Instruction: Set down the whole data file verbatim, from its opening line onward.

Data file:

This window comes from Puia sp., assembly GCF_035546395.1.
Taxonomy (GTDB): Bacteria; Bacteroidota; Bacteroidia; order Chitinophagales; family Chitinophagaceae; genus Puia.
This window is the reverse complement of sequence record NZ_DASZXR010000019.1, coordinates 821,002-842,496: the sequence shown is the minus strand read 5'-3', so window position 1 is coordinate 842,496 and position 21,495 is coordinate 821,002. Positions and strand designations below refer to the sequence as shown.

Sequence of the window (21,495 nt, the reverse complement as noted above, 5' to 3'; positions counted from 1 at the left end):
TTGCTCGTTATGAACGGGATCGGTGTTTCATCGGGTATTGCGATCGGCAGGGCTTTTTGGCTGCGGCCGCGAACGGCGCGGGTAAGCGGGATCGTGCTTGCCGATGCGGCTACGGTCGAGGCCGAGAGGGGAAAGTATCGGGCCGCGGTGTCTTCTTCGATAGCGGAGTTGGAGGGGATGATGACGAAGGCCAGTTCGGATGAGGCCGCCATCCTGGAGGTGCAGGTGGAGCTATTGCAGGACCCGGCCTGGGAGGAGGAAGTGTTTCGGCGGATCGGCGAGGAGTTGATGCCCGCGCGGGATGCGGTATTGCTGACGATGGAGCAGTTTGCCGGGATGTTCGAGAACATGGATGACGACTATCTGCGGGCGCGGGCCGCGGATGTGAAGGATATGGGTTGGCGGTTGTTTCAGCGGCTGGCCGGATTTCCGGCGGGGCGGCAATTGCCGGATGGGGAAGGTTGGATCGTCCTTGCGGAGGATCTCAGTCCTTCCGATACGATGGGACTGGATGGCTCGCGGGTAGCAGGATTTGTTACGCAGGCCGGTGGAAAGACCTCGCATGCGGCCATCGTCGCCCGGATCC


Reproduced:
This window comes from Puia sp., assembly GCF_035546395.1.
Taxonomy (GTDB): Bacteria; Bacteroidota; Bacteroidia; order Chitinophagales; family Chitinophagaceae; genus Puia.
This window is the reverse complement of sequence record NZ_DASZXR010000019.1, coordinates 821,002-842,496: the sequence shown is the minus strand read 5'-3', so window position 1 is coordinate 842,496 and position 21,495 is coordinate 821,002. Positions and strand designations below refer to the sequence as shown.

Sequence of the window (21,495 nt, the reverse complement as noted above, 5' to 3'; positions counted from 1 at the left end):
TTGCTCGTTATGAACGGGATCGGTGTTTCATCGGGTATTGCGATCGGCAGGGCTTTTTGGCTGCGGCCGCGAACGGCGCGGGTAAGCGGGATCGTGCTTGCCGATGCGGCTACGGTCGAGGCCGAGAGGGGAAAGTATCGGGCCGCGGTGTCTTCTTCGATAGCGGAGTTGGAGGGGATGATGACGAAGGCCAGTTCGGATGAGGCCGCCATCCTGGAGGTGCAGGTGGAGCTATTGCAGGACCCGGCCTGGGAGGAGGAAGTGTTTCGGCGGATCGGCGAGGAGTTGATGCCCGCGCGGGATGCGGTATTGCTGACGATGGAGCAGTTTGCCGGGATGTTCGAGAACATGGATGACGACTATCTGCGGGCGCGGGCCGCGGATGTGAAGGATATGGGTTGGCGGTTGTTTCAGCGGCTGGCCGGATTTCCGGCGGGGCGGCAATTGCCGGATGGGGAAGGTTGGATCGTCCTTGCGGAGGATCTCAGTCCTTCCGATACGATGGGACTGGATGGCTCGCGGGTAGCAGGATTTGTTACGCAGGCCGGTGGAAAGACCTCGCATGCGGCCATCGTCGCCCGGATCC